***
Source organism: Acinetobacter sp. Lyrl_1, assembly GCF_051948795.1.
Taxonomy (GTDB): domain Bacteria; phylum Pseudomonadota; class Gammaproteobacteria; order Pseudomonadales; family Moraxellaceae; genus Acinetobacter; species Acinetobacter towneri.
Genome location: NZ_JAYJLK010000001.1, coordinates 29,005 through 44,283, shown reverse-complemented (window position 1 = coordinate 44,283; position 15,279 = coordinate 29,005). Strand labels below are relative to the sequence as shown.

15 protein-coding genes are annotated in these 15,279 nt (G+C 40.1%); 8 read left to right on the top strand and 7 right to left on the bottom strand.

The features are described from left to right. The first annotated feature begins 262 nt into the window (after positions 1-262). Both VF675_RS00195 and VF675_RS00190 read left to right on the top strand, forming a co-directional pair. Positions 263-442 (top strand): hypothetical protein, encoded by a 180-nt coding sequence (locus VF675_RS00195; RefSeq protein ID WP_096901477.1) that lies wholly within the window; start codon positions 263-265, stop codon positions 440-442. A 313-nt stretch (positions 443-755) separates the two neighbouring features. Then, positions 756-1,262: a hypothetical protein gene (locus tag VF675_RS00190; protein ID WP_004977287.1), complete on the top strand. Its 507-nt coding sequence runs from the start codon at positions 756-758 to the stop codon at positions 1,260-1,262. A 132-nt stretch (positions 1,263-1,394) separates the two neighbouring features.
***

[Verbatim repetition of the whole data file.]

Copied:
Source organism: Acinetobacter sp. Lyrl_1, assembly GCF_051948795.1.
Taxonomy (GTDB): domain Bacteria; phylum Pseudomonadota; class Gammaproteobacteria; order Pseudomonadales; family Moraxellaceae; genus Acinetobacter; species Acinetobacter towneri.
Genome location: NZ_JAYJLK010000001.1, coordinates 29,005 through 44,283, shown reverse-complemented (window position 1 = coordinate 44,283; position 15,279 = coordinate 29,005). Strand labels below are relative to the sequence as shown.

15 protein-coding genes are annotated in these 15,279 nt (G+C 40.1%); 8 read left to right on the top strand and 7 right to left on the bottom strand.

The features are described from left to right. The first annotated feature begins 262 nt into the window (after positions 1-262). Both VF675_RS00195 and VF675_RS00190 read left to right on the top strand, forming a co-directional pair. Positions 263-442 (top strand): hypothetical protein, encoded by a 180-nt coding sequence (locus VF675_RS00195; RefSeq protein ID WP_096901477.1) that lies wholly within the window; start codon positions 263-265, stop codon positions 440-442. A 313-nt stretch (positions 443-755) separates the two neighbouring features. Then, positions 756-1,262: a hypothetical protein gene (locus tag VF675_RS00190; protein ID WP_004977287.1), complete on the top strand. Its 507-nt coding sequence runs from the start codon at positions 756-758 to the stop codon at positions 1,260-1,262. A 132-nt stretch (positions 1,263-1,394) separates the two neighbouring features.